His pressurized universe is made all the more apparent on "Krazy," a profoundly sad song about being drug-addled and exhausted. But Shakur holds forth with his doomsday mission: "Life Of An Outlaw" is set to some flamenco guitar line and bumpity bass, while "Me and My Girlfriend" establishes his parallel fantasy with Bonnie and Clyde. But the most memorable lyric is on the appropriately titled "White Man'z World," when Shakur says with an equal mixture of contempt and glee, "All these muthafuckahs want to be like us/ Be the have-nots."
Listening to Death Row's Greatest Hits, it is that sinister luxuriation in thug privilege that comes through, that sense that not only are they in the promised land, but that they get to tear shit up along the way. You hear it in the molasses drawl of Snoop's introductory greeting, "Bow wow wow/ Yippee yo yippee yea.."; in Dre's gorgeous production and matter-of-fact brutality, even on relatively recent tracks like "Keep Their Heads Ringin'"; and in Shakur's psychological ricochet between odes to his mama and paranoid screeds against the world.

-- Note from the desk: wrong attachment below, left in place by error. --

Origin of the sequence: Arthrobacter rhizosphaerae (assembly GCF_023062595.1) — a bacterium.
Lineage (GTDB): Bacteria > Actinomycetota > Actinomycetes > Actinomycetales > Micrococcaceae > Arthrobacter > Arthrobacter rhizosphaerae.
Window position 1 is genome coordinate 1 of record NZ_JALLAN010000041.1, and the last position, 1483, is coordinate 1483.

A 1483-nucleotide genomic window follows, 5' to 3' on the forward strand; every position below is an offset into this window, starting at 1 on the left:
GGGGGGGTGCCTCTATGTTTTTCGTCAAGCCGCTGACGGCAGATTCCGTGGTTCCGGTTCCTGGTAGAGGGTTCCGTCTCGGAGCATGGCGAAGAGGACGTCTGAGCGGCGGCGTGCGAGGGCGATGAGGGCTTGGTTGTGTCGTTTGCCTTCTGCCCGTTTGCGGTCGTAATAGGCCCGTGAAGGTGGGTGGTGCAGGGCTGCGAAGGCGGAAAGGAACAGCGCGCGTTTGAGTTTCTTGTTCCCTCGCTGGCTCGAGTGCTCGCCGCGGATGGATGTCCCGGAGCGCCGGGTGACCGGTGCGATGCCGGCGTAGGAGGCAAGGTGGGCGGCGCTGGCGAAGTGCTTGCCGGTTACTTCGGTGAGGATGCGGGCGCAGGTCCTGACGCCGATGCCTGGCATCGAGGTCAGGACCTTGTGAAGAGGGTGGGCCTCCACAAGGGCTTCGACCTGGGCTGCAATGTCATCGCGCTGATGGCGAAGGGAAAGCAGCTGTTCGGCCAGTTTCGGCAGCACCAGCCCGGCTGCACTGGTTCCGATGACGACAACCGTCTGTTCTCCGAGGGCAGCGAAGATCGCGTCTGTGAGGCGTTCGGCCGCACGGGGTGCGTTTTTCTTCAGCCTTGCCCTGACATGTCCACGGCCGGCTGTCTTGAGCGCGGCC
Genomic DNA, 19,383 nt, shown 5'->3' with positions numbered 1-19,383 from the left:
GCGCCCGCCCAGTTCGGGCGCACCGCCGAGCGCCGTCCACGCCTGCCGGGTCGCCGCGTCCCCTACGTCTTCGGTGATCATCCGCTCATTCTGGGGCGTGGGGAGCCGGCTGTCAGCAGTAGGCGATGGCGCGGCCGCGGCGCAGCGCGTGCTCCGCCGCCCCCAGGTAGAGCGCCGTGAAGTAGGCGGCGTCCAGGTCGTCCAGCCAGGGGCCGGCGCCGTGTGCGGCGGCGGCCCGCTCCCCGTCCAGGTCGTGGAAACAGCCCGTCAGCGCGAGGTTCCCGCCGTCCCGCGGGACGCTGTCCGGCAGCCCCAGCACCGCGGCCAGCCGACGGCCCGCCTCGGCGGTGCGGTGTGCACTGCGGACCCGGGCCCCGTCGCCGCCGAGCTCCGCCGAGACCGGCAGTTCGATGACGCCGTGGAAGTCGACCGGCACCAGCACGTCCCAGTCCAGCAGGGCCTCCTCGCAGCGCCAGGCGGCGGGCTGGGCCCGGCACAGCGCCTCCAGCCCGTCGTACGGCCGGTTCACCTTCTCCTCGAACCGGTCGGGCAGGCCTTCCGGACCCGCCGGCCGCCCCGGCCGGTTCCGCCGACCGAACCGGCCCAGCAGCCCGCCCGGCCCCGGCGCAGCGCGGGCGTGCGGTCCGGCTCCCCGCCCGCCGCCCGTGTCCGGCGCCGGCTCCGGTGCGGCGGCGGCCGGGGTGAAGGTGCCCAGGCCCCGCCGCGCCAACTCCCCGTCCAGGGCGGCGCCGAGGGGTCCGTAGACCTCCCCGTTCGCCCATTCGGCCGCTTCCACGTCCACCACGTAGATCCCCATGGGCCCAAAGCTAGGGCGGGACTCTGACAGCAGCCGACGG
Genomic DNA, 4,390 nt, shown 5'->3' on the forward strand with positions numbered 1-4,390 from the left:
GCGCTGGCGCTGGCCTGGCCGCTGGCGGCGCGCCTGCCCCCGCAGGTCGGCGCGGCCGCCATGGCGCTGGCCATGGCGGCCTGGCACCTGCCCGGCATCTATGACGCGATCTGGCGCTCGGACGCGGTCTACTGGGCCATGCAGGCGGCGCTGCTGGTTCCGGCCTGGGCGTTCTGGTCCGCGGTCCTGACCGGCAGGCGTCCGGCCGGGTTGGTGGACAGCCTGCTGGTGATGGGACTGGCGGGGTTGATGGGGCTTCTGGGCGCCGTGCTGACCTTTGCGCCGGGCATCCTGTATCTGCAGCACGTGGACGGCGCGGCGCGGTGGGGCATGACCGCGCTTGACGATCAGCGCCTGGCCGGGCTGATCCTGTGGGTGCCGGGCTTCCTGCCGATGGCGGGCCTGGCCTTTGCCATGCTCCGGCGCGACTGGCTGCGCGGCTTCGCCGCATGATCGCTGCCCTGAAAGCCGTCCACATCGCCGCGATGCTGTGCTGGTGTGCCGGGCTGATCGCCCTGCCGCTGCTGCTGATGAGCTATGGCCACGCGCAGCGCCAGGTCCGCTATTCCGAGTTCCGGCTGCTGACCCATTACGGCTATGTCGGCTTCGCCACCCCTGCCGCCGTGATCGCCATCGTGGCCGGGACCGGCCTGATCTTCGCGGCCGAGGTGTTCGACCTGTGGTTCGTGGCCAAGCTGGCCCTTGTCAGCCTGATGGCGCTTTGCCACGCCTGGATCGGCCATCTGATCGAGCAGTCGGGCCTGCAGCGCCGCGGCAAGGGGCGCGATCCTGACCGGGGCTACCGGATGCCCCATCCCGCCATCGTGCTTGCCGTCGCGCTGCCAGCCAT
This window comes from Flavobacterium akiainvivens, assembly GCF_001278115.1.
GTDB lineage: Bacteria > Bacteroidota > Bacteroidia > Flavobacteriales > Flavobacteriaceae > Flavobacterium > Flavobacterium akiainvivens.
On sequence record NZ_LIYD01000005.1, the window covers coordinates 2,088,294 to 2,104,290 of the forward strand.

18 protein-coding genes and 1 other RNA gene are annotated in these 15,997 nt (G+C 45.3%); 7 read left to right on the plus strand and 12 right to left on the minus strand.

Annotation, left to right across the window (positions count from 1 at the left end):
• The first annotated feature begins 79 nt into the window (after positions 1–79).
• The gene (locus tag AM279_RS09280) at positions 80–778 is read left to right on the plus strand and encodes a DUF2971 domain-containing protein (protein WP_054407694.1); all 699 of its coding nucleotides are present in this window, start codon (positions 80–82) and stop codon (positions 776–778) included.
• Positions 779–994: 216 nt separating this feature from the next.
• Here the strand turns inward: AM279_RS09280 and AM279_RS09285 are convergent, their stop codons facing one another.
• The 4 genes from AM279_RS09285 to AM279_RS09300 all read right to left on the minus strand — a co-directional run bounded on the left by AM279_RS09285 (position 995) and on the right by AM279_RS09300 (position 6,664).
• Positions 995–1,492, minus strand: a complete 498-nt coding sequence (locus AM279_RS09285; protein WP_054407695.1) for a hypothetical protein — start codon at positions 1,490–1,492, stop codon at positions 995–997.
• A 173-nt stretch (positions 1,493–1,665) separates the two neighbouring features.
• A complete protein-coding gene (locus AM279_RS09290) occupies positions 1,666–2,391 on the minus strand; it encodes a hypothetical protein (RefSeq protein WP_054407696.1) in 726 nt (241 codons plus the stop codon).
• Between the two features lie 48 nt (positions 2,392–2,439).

But now, it seems, the Death Row juggernaut has been broken--even Knight is feeling heat over a potential parole violation that could strip him of day-to-day control of his company. While Shakur nemeses like Mobb Deep are making records that point toward the future of gangsta rap, Death Row's best meal ticket is gone forever; their best producer is literally consorting with the "enemy" (the East Coast collaborations are among the highlights on Dre's Aftermath); and with Doggfather, their remaining superstar has proven himself in need of visionary producer to maximize his talent. Death Row has too much momentum, geographical loyalty, and pure skills among its personnel to fall off totally. But the aura of commercial and creative invincibility that once surrounded the label has faded like the haze of blunts already smoked.